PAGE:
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Can the continued popularity of the Sherlock Holmes stories be explained by the similarity to modern television detectives? Discuss this statement with reference to ‘The Speckled Band’.

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Jeffrey Lucas 11AR Can the continued popularity of the Sherlock Holmes stories be explained by the similarity to modern television detectives? Discuss this statement with reference to 'The Speckled Band'. The Sherlock Holmes saga has a huge inspirational impact on today's television detective stories. The reason why the Sherlock Holmes mysteries are so successful is because they contain many qualities of a classic mystery genre. It is a fair presumption if one was to say that the stories always follow a certain pattern and that in normal circumstances it is expected of the reader to lose interest, but Sherlock managed to obtain his popularity even to present day. A clear sign of how cleverly crafted Arthur Conan Doyle made these crime stories. Sherlock Holmes is a crime detective who has the ability to solve the hardest of criminal equations with the minimalist of facts, using his somewhat superb observational skills and his incredible method of scientific deduction. " "There is no mystery, my dear madam," said he, smiling. ...read more.


The stories had stop in production over one hundred years ago but still to this day they are very successful. Sherlock Holmes was modeled on and originated from Dr Joseph Bell, a surgeon in Edinburgh who had an extraordinary ability to deduce the backgrounds and occupations of his patients from minute details of their appearance. An excellent example of how the Sherlock Holmes saga has influenced modern crime story structures is 'Inspector Morse', a recently finished epic of mystery/crime television programs. Spanning 14 years, the ever-popular series shared a certain similarity to Holmes. Written by Colin Dexter and starring John Thaw (Left) as Inspector Morse and Kevin Whately as his trusted side kick Lewis (Right), Inspector Morse captivated viewers of all ages and class, again, very similar to Holmes. Morse and Lewis appear in thirty-three episodes and the stories are also available in other formats, such as paperback novels, paperback omnibus's and audio books as are the Holmes stories. Here is a description of the Speckled Band, one of the many successful Holmes stories written by Arthur Conan Doyle, and 'Deadly Slumber' one of the thirty-three stories written by Colin Dexter, purposely to give a clear contrast of the similarities,: Deadly Slumber When Dr. ...read more.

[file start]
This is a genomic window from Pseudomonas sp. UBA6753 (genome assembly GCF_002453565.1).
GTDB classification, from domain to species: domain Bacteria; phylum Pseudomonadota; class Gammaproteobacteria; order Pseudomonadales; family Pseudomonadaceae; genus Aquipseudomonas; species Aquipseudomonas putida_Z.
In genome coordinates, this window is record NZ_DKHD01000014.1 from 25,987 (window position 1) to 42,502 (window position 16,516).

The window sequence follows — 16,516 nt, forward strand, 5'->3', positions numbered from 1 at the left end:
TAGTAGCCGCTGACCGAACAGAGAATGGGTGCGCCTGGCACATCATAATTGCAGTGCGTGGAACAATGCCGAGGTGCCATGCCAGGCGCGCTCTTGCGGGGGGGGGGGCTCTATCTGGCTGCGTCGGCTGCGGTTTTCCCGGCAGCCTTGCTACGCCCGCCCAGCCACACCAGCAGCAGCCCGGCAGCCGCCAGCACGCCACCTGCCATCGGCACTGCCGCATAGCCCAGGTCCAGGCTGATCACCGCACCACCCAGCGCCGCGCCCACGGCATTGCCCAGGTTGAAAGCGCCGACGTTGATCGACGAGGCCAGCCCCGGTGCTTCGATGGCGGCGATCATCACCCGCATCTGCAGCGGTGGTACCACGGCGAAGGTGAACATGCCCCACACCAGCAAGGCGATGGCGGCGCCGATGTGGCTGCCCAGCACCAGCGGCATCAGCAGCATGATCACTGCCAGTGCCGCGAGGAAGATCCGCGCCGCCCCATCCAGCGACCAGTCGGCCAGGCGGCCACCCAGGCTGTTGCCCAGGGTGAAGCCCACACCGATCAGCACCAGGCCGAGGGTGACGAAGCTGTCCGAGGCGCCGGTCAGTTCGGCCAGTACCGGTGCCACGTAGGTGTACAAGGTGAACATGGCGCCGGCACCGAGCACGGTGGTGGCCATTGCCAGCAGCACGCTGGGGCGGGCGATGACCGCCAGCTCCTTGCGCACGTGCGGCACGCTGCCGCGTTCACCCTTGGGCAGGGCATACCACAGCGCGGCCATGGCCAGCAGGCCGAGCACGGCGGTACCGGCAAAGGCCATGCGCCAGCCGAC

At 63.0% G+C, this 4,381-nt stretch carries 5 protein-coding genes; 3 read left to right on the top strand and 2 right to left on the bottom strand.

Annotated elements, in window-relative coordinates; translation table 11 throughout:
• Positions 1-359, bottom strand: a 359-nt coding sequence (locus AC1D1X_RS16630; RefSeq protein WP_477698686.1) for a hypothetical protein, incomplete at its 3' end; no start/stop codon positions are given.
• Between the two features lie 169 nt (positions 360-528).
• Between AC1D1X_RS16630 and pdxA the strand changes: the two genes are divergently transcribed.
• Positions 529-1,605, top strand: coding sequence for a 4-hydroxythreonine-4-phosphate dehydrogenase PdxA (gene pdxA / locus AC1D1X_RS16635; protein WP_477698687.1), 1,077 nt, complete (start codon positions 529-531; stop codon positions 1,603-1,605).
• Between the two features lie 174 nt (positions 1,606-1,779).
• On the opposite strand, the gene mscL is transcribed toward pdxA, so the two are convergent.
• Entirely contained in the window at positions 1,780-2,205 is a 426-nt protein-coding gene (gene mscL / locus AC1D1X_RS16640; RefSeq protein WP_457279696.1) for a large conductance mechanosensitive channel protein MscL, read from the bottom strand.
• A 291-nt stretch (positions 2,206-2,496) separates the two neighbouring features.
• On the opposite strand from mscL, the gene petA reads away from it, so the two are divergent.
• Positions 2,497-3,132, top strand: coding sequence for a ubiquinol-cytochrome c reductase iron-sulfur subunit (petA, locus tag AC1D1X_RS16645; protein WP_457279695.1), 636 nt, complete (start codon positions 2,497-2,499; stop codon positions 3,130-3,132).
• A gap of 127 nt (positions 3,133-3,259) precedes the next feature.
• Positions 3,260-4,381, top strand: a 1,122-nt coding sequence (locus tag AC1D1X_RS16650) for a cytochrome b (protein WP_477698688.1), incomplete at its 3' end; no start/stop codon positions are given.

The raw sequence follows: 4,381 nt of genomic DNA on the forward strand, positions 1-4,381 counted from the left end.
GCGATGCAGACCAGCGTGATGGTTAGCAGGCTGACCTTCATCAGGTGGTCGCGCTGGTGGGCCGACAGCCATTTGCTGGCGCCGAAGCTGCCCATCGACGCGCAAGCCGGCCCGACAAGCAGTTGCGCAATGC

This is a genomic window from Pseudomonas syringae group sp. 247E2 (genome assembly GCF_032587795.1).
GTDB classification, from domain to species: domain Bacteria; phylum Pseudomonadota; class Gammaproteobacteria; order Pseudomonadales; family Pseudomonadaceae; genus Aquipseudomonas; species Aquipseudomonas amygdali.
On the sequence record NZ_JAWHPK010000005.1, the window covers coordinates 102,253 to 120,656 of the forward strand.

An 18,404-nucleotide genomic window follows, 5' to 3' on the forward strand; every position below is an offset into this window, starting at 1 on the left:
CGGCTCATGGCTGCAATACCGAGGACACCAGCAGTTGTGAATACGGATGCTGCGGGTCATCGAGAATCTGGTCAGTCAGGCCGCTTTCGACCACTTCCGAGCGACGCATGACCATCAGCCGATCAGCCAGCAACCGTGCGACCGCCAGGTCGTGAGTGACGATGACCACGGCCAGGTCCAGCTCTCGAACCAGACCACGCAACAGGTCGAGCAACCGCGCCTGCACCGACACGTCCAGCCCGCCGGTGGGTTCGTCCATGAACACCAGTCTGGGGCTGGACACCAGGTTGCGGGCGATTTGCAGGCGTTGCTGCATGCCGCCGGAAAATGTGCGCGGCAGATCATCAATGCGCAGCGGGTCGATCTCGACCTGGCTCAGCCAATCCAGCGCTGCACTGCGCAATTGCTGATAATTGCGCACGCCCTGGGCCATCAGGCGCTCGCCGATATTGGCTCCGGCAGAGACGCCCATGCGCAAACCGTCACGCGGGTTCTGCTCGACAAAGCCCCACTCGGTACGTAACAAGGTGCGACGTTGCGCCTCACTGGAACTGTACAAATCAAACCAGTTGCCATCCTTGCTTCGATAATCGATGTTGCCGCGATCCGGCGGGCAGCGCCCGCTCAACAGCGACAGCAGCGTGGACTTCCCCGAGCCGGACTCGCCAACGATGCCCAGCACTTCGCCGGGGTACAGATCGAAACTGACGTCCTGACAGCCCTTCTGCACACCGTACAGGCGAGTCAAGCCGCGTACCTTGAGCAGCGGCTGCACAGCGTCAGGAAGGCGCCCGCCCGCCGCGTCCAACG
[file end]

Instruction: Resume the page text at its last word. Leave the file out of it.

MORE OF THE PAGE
Her estranged stepfather seems to be the only culprit as the only other inhabitants of the old English stately home are the wild baboon and leopard. Holmes and Watson are quickly on the case, and come to the strange conclusion that it was a rare and highly venomous snake that was to blame for the mysterious deaths. As you can see both stories share the same basic structure, with the build up of suspense and the analysis of the deduction. Though perhaps one might say that the endings of the Holmes stories were somewhat more imaginative and dramatic in comparison to Morse's more down to earth, realistic conclusions. To conclude, the continued popularity of the Sherlock Holmes stories, in my opinion, can be explained by the similarity to modern television detectives, as the modern television detectives are too similar to Holmes to dismiss as being created from a different origin. Taking into account the Sherlock Holmes stories were created over one hundred years ago it is fair to presume that modern day crime/mystery authors get there inspirations from the likes of Arthur Conan Doyle. ...read more.

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